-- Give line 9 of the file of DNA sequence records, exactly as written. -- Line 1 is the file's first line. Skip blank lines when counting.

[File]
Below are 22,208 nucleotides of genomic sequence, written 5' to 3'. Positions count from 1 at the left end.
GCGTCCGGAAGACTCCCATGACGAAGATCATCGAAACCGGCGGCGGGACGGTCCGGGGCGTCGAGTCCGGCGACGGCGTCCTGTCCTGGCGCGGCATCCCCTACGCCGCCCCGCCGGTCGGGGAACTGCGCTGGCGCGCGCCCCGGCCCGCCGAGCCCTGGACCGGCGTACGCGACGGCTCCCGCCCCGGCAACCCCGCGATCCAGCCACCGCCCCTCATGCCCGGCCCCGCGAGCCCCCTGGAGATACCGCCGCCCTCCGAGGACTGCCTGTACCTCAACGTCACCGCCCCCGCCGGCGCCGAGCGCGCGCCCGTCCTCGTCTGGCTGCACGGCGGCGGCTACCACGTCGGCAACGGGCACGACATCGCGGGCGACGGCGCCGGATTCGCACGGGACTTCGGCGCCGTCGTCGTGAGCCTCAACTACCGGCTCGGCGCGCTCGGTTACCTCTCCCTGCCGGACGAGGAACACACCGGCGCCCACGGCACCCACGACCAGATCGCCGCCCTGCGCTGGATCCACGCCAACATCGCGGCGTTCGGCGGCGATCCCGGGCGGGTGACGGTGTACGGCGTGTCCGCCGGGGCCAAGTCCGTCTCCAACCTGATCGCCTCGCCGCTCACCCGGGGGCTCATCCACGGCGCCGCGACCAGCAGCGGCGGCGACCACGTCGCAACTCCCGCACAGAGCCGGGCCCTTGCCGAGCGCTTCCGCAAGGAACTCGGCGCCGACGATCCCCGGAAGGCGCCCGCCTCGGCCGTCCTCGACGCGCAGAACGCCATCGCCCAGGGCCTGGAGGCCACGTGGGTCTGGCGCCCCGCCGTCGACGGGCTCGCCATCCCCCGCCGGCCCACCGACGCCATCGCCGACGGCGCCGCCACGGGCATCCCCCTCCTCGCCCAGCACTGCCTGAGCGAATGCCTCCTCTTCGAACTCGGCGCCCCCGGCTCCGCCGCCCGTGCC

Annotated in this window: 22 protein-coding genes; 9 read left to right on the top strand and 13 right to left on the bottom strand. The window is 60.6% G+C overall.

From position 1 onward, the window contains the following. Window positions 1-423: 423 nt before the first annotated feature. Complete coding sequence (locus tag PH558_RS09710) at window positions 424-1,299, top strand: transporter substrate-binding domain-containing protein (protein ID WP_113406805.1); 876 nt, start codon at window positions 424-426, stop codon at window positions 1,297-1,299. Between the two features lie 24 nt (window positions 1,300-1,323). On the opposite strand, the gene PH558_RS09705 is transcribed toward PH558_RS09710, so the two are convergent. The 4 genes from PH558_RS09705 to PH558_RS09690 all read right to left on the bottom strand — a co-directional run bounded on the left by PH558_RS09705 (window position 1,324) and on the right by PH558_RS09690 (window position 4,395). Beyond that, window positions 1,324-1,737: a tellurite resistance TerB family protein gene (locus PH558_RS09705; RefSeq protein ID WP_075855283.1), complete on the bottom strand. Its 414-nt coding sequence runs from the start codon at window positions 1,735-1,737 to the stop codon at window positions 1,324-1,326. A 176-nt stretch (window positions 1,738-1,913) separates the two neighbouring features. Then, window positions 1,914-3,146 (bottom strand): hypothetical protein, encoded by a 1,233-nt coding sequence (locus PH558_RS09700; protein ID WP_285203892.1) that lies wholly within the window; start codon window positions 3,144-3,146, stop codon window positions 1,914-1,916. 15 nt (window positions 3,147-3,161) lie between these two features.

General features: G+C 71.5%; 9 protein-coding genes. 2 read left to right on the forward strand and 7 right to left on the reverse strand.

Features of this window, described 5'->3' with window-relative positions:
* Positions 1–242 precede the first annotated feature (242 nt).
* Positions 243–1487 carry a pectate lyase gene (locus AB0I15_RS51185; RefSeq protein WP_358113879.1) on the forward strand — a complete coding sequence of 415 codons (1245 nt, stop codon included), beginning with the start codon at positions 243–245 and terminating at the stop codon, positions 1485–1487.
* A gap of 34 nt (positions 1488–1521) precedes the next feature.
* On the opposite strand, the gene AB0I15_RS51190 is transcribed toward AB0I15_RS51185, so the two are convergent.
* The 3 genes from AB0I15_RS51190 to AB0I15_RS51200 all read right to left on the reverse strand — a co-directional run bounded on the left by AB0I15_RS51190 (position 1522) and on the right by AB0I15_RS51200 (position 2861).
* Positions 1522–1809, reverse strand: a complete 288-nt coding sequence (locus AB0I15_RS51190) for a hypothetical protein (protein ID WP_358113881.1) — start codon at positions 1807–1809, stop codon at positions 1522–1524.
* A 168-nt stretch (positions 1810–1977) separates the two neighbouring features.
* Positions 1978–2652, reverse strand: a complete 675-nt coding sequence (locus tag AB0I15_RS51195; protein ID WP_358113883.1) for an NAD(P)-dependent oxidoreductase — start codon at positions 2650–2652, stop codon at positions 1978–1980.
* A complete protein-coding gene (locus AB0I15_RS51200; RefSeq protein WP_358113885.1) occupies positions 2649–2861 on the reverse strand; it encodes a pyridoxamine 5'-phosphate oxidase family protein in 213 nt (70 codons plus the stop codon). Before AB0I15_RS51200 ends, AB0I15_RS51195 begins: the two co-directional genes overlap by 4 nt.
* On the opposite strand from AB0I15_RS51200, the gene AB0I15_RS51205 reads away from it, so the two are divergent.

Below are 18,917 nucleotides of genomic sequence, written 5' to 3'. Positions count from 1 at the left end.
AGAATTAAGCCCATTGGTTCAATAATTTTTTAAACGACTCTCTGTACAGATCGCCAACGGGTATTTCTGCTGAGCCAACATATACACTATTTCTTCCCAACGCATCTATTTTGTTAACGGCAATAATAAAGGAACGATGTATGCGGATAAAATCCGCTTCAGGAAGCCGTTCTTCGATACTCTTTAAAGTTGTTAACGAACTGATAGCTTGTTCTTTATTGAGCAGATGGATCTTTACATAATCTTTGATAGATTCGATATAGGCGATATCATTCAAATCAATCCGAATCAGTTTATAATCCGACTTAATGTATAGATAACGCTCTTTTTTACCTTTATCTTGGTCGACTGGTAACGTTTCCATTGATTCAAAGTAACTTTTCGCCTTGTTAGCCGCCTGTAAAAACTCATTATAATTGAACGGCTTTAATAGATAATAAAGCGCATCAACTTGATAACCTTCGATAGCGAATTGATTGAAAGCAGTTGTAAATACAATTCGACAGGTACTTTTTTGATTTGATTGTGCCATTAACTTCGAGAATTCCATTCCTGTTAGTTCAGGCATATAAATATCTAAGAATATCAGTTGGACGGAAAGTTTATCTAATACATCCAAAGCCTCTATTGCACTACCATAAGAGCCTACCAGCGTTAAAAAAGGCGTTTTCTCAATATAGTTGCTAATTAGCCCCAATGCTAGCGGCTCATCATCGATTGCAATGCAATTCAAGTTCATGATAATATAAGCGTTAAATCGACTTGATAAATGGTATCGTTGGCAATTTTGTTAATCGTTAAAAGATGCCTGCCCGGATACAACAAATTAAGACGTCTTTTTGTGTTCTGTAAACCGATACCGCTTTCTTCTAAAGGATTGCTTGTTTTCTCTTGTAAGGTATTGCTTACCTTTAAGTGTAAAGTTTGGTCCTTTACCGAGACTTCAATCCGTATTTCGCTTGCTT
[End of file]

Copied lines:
* A gap of 34 nt (positions 1488–1521) precedes the next feature.